As Obama Administration carries on with it push for the Colombia FTA, a deteriorating human rights condition in Colombia persists. News continues to come in about the murders of Colombian activists, unionists, and teachers, including the recent death of a lands rights leader. And now, reports are surfacing of forced displacement in Afro-Colombia and indigenous communities. According to the United Nations Office of Coordination of Humanitarian Affairs, more than 18,000 people were the victims of an armed strike by FARC guerrillas in May 2011. Of these 18,000 it is estimated 16,000 are Afro-descendents and 2,000 are indigenous. In a recent post, The Afo-Colombian Solidarity Network argues that, “When leaders are threatened and killed, movements can be silenced. In Colombia, if these movements cannot exercise their constitutional rights more displacement and violence is inevitable and these communities could vanish.”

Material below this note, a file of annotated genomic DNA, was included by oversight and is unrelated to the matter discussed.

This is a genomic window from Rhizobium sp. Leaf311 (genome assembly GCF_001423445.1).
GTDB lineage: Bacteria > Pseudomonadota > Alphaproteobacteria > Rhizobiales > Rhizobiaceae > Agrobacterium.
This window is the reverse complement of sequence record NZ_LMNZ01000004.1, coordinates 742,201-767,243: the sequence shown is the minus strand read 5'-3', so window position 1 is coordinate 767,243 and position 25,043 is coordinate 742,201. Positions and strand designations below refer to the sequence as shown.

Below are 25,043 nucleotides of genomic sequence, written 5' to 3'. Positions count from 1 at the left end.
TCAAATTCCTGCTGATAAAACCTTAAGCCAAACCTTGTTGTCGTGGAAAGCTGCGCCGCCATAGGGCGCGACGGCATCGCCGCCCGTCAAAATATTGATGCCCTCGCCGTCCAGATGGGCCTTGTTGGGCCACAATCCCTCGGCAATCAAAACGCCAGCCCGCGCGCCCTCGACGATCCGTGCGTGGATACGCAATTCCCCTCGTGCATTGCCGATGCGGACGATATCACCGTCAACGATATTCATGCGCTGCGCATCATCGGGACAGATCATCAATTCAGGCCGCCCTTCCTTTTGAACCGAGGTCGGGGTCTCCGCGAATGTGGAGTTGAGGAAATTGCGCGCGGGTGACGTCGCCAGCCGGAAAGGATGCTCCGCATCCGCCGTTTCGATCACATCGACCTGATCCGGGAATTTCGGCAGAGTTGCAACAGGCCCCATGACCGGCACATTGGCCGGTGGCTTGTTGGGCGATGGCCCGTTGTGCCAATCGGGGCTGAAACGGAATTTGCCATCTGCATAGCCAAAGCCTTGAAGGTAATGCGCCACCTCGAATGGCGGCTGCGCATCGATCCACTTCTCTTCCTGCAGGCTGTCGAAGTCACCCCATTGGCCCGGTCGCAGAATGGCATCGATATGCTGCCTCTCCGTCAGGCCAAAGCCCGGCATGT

The severity and persistence of these abuses are alarming, particularly in light of the Obama Administration’s plan to go forward with a NAFTA-style Colombia FTA without addressing the perilous human rights situation in Colombia.
We’ve previously brought attention to Obama’s woefully inadequate Action Plan on the Colombia FTA, which does not require murders or displacement to stop. A memo to the President by House Democrats outlined how to address these concerns, but it has apparently fallen to death ears at the White House.
It appears the pressures is growing for the public to take action and draw attention to the present atrocities as well as the future steps needed to ensure human rights are respected in any free trade agreement with Colombia.